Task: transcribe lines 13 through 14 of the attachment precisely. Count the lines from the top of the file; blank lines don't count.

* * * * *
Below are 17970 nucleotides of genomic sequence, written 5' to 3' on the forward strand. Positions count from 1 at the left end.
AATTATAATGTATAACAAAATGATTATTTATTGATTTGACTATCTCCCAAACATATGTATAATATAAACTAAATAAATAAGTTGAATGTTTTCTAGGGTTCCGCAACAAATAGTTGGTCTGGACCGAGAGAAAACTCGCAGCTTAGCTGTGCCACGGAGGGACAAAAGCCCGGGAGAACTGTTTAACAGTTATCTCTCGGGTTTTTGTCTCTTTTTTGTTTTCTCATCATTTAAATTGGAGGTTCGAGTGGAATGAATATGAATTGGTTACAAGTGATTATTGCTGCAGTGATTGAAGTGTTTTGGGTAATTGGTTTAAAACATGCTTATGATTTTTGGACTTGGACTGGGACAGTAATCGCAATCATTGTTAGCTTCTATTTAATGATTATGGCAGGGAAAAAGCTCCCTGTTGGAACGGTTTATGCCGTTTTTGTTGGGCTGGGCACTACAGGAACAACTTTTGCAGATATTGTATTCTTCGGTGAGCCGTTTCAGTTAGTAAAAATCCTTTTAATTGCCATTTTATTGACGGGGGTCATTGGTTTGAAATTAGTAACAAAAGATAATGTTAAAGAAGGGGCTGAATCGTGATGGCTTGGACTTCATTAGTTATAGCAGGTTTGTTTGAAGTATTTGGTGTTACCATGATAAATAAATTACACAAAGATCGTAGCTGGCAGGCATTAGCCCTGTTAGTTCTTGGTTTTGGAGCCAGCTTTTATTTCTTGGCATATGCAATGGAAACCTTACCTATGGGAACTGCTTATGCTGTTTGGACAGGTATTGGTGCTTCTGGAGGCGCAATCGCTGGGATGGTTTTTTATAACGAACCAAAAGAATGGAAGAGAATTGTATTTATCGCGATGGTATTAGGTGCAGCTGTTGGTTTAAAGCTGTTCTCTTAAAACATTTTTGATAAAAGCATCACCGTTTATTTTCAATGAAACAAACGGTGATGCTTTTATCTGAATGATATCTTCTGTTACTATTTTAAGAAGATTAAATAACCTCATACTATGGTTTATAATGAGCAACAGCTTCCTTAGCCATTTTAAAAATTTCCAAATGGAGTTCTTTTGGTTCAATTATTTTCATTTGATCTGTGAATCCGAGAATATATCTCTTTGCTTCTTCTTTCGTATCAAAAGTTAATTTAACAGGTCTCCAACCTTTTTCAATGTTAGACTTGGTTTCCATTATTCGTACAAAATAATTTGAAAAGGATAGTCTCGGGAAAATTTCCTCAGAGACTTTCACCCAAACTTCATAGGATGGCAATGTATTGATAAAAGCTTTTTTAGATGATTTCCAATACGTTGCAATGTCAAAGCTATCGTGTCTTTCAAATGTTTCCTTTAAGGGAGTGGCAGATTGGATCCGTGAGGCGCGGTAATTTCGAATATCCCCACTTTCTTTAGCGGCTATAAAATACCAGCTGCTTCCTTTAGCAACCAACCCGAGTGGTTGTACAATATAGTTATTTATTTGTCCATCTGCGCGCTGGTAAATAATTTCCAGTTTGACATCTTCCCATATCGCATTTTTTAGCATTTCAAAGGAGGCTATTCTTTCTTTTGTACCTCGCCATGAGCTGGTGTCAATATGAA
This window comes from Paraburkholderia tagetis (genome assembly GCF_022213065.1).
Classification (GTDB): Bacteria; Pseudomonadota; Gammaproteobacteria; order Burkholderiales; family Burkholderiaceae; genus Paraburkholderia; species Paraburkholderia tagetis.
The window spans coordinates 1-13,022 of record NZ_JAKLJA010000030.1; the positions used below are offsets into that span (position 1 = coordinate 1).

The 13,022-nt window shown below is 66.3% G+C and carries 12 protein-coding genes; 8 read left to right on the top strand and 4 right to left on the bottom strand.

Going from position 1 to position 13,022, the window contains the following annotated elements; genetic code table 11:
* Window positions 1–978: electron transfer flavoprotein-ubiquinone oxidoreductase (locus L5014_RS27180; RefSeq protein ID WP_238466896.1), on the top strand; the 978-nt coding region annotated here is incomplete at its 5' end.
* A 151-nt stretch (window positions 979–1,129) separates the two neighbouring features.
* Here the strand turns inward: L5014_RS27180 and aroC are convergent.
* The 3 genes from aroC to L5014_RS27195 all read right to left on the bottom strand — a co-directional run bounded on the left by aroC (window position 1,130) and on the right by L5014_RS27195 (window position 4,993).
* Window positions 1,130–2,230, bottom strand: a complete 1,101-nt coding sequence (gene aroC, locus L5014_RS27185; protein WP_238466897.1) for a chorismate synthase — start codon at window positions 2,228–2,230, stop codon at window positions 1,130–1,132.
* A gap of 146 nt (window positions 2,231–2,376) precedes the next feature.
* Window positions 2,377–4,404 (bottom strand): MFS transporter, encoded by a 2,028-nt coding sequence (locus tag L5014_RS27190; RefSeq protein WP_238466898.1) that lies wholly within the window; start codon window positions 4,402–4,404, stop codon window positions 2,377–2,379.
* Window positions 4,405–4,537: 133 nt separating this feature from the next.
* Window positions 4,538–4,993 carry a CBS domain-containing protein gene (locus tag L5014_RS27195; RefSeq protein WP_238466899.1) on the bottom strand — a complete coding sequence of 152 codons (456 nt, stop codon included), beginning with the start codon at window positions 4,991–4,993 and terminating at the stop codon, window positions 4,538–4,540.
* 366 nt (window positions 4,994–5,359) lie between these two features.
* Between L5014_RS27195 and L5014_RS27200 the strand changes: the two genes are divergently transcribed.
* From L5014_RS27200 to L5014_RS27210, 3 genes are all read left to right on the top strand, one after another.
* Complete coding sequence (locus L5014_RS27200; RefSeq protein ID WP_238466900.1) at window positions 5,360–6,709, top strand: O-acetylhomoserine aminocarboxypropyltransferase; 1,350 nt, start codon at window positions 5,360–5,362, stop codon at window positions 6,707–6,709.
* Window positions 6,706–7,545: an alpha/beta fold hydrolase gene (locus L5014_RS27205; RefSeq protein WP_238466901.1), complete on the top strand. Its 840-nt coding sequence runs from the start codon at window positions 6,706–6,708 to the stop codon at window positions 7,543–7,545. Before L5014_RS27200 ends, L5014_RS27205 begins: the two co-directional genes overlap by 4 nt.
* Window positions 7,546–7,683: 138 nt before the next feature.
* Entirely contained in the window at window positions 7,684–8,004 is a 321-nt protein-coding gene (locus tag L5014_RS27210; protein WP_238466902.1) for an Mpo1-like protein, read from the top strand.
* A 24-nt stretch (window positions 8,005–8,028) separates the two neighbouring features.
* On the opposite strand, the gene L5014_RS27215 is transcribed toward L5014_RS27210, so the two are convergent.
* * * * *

* A gap of 146 nt (window positions 2,231–2,376) precedes the next feature.
* Window positions 2,377–4,404 (bottom strand): MFS transporter, encoded by a 2,028-nt coding sequence (locus tag L5014_RS27190; RefSeq protein WP_238466898.1) that lies wholly within the window; start codon window positions 4,402–4,404, stop codon window positions 2,377–2,379.